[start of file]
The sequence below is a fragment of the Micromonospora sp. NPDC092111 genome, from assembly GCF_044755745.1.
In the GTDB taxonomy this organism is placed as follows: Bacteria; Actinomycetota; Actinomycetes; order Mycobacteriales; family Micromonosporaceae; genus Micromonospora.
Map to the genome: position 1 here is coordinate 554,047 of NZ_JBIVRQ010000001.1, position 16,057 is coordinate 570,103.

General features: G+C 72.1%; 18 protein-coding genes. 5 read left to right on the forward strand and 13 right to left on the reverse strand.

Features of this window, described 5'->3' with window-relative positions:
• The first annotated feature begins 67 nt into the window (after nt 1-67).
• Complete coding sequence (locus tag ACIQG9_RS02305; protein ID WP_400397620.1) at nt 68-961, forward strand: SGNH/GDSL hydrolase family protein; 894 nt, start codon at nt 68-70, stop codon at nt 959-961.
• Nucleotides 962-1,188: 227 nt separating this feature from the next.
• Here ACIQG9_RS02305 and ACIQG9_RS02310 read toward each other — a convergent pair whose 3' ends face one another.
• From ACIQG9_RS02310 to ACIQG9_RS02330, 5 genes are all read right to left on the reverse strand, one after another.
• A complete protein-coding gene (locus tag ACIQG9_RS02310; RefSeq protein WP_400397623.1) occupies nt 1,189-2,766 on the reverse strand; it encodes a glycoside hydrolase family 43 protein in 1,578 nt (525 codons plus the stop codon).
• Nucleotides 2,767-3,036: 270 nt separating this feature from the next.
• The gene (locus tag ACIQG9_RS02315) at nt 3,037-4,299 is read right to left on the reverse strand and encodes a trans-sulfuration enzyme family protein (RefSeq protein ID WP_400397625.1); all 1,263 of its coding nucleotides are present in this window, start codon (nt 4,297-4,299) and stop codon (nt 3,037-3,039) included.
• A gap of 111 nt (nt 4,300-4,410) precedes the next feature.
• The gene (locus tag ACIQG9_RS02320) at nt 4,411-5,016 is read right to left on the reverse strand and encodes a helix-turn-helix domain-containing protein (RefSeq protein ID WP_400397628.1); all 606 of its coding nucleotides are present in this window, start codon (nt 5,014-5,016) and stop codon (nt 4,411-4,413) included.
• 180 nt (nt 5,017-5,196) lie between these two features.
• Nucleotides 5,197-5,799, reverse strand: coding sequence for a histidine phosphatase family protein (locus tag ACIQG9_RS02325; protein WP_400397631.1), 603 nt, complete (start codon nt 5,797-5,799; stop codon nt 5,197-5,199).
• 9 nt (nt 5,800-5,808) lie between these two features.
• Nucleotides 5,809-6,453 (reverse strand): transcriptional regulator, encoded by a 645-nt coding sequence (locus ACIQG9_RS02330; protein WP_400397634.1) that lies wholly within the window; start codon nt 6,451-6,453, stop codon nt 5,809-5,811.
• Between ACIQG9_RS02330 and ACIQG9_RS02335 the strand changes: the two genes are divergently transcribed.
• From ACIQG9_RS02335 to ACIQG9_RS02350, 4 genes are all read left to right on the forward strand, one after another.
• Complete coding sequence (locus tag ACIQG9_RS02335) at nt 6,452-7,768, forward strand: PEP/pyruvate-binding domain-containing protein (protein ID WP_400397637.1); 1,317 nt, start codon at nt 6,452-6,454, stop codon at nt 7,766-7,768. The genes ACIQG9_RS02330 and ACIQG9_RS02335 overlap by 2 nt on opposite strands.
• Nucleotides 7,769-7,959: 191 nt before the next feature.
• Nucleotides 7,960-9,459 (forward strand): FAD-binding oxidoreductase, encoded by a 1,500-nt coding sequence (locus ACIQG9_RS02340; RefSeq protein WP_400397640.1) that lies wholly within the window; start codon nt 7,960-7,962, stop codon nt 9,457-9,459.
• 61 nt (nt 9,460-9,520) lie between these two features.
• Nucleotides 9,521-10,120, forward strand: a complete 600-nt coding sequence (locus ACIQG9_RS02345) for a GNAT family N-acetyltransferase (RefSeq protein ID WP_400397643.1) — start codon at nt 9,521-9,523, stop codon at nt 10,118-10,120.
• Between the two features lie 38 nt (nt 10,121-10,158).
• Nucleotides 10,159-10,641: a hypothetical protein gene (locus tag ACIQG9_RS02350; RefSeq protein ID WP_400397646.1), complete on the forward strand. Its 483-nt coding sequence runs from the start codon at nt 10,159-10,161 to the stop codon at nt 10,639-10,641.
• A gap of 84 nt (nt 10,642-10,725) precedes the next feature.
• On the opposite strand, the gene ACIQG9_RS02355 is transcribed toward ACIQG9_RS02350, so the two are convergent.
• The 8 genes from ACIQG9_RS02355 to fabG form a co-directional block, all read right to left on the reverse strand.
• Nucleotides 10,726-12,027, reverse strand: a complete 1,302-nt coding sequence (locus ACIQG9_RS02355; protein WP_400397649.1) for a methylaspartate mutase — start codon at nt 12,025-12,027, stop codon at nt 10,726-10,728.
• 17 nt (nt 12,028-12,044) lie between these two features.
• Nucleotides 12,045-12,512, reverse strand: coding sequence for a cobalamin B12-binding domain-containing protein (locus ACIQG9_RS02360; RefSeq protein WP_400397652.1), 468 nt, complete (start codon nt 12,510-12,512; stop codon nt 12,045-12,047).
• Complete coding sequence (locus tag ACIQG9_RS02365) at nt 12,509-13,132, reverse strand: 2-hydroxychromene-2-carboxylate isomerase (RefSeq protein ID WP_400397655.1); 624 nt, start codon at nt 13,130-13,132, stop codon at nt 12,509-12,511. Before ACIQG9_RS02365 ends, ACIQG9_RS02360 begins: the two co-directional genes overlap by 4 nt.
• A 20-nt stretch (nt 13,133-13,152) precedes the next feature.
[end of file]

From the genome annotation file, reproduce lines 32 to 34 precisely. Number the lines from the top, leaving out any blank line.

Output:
• Nucleotides 10,726-12,027, reverse strand: a complete 1,302-nt coding sequence (locus ACIQG9_RS02355; protein WP_400397649.1) for a methylaspartate mutase — start codon at nt 12,025-12,027, stop codon at nt 10,726-10,728.
• 17 nt (nt 12,028-12,044) lie between these two features.
• Nucleotides 12,045-12,512, reverse strand: coding sequence for a cobalamin B12-binding domain-containing protein (locus ACIQG9_RS02360; RefSeq protein WP_400397652.1), 468 nt, complete (start codon nt 12,510-12,512; stop codon nt 12,045-12,047).